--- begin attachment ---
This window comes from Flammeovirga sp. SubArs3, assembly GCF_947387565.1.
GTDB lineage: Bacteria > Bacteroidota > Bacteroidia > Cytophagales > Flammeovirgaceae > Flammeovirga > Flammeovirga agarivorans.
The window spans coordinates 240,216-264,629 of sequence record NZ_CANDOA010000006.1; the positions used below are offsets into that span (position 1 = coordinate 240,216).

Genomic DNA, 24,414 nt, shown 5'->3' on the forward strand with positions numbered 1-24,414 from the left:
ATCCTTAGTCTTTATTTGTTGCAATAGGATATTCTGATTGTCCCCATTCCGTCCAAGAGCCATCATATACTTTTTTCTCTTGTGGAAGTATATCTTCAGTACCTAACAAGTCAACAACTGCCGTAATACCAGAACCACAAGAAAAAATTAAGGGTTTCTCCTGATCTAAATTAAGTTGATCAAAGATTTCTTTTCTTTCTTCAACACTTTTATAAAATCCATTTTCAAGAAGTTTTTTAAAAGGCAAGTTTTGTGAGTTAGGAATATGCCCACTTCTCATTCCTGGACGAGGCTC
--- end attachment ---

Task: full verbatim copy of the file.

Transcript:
This window comes from Flammeovirga sp. SubArs3, assembly GCF_947387565.1.
GTDB lineage: Bacteria > Bacteroidota > Bacteroidia > Cytophagales > Flammeovirgaceae > Flammeovirga > Flammeovirga agarivorans.
The window spans coordinates 240,216-264,629 of sequence record NZ_CANDOA010000006.1; the positions used below are offsets into that span (position 1 = coordinate 240,216).

Genomic DNA, 24,414 nt, shown 5'->3' on the forward strand with positions numbered 1-24,414 from the left:
ATCCTTAGTCTTTATTTGTTGCAATAGGATATTCTGATTGTCCCCATTCCGTCCAAGAGCCATCATATACTTTTTTCTCTTGTGGAAGTATATCTTCAGTACCTAACAAGTCAACAACTGCCGTAATACCAGAACCACAAGAAAAAATTAAGGGTTTCTCCTGATCTAAATTAAGTTGATCAAAGATTTCTTTTCTTTCTTCAACACTTTTATAAAATCCATTTTCAAGAAGTTTTTTAAAAGGCAAGTTTTGTGAGTTAGGAATATGCCCACTTCTCATTCCTGGACGAGGCTC